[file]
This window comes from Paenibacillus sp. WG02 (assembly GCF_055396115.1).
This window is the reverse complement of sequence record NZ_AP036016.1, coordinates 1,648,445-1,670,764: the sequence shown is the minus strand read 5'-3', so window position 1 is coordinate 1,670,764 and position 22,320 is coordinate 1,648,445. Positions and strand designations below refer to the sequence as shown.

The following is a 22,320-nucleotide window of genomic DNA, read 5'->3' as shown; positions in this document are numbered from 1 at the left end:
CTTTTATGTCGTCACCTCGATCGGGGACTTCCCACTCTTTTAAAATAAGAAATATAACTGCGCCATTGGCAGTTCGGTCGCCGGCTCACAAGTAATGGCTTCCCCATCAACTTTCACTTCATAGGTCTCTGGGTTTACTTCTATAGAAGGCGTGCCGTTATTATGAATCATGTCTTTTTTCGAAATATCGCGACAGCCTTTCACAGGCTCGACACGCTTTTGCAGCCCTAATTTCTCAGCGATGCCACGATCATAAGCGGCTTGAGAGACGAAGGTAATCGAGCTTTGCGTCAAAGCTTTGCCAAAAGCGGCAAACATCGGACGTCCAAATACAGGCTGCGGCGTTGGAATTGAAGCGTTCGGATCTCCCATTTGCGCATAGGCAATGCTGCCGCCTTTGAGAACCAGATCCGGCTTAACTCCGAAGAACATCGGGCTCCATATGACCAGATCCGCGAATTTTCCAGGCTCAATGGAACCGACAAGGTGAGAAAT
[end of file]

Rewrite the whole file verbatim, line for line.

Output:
This window comes from Paenibacillus sp. WG02 (assembly GCF_055396115.1).
This window is the reverse complement of sequence record NZ_AP036016.1, coordinates 1,648,445-1,670,764: the sequence shown is the minus strand read 5'-3', so window position 1 is coordinate 1,670,764 and position 22,320 is coordinate 1,648,445. Positions and strand designations below refer to the sequence as shown.

The following is a 22,320-nucleotide window of genomic DNA, read 5'->3' as shown; positions in this document are numbered from 1 at the left end:
CTTTTATGTCGTCACCTCGATCGGGGACTTCCCACTCTTTTAAAATAAGAAATATAACTGCGCCATTGGCAGTTCGGTCGCCGGCTCACAAGTAATGGCTTCCCCATCAACTTTCACTTCATAGGTCTCTGGGTTTACTTCTATAGAAGGCGTGCCGTTATTATGAATCATGTCTTTTTTCGAAATATCGCGACAGCCTTTCACAGGCTCGACACGCTTTTGCAGCCCTAATTTCTCAGCGATGCCACGATCATAAGCGGCTTGAGAGACGAAGGTAATCGAGCTTTGCGTCAAAGCTTTGCCAAAAGCGGCAAACATCGGACGTCCAAATACAGGCTGCGGCGTTGGAATTGAAGCGTTCGGATCTCCCATTTGCGCATAGGCAATGCTGCCGCCTTTGAGAACCAGATCCGGCTTAACTCCGAAGAACATCGGGCTCCATATGACCAGATCCGCGAATTTTCCAGGCTCAATGGAACCGACAAGGTGAGAAAT